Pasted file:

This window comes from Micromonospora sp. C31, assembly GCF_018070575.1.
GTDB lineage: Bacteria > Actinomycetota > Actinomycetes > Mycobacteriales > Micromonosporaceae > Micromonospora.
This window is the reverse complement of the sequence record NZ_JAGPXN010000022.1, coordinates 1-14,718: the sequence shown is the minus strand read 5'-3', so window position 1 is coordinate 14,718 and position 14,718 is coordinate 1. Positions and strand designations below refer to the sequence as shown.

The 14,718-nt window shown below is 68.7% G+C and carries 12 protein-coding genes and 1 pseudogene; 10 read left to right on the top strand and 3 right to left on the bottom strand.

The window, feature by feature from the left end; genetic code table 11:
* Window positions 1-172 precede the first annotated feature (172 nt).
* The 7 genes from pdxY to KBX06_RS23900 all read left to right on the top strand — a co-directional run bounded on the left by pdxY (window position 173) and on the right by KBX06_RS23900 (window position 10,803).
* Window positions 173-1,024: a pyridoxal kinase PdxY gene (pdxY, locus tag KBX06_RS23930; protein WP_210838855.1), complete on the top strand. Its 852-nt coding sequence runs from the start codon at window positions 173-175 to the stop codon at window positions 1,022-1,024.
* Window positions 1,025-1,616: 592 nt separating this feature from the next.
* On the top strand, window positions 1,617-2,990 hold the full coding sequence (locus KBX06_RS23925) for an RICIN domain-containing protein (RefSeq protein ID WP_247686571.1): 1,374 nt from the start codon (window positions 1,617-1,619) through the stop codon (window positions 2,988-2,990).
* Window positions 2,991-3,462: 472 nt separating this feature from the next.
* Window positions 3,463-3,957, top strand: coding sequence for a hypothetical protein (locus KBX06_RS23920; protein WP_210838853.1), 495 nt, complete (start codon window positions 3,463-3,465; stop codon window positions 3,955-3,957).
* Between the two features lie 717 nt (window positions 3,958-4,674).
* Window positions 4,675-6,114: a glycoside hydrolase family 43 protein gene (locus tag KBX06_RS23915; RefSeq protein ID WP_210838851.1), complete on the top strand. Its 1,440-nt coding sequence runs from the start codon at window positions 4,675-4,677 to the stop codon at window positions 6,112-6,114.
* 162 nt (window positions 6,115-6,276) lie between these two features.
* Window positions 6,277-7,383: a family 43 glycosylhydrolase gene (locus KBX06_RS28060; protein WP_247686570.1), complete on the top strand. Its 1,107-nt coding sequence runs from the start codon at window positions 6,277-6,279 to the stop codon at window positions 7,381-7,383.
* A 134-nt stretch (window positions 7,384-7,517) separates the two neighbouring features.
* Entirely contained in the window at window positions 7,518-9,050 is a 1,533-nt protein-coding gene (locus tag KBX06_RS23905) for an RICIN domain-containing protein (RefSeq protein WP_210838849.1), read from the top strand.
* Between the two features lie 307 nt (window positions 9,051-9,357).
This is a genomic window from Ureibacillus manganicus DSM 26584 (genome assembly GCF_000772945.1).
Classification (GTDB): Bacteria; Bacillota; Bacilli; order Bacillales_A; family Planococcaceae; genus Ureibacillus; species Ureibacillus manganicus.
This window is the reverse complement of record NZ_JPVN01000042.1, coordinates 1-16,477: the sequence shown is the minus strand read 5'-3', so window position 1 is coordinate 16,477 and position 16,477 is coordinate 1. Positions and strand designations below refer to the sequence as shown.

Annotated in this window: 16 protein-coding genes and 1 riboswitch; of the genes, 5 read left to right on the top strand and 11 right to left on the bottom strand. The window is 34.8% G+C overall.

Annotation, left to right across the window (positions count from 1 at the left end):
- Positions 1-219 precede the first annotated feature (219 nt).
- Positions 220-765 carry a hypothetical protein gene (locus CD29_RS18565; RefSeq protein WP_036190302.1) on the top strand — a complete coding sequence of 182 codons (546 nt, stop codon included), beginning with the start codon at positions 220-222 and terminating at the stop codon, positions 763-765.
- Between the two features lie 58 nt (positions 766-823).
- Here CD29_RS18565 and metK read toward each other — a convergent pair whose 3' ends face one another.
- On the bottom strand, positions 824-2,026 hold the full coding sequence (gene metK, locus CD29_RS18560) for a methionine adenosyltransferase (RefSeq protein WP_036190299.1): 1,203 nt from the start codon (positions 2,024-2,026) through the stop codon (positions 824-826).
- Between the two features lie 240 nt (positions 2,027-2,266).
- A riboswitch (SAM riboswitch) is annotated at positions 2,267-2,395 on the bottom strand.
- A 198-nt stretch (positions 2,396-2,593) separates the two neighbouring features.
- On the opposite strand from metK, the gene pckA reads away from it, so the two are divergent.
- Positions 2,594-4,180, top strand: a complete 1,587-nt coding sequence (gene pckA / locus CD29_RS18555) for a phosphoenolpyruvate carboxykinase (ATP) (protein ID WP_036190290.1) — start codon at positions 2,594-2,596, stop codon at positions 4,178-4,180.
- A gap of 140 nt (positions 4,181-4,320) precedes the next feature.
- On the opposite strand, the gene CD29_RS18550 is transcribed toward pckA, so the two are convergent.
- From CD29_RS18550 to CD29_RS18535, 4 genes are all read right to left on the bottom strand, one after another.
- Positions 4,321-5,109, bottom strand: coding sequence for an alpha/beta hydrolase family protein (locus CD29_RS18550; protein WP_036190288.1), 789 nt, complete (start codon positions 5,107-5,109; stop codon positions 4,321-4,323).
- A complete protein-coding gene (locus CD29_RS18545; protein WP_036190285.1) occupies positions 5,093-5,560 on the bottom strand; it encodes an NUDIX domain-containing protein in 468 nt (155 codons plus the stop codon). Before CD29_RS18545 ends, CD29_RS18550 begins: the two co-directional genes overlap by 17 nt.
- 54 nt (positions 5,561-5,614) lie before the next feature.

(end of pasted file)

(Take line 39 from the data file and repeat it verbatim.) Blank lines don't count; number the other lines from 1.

- A complete protein-coding gene (locus CD29_RS18545; protein WP_036190285.1) occupies positions 5,093-5,560 on the bottom strand; it encodes an NUDIX domain-containing protein in 468 nt (155 codons plus the stop codon). Before CD29_RS18545 ends, CD29_RS18550 begins: the two co-directional genes overlap by 17 nt.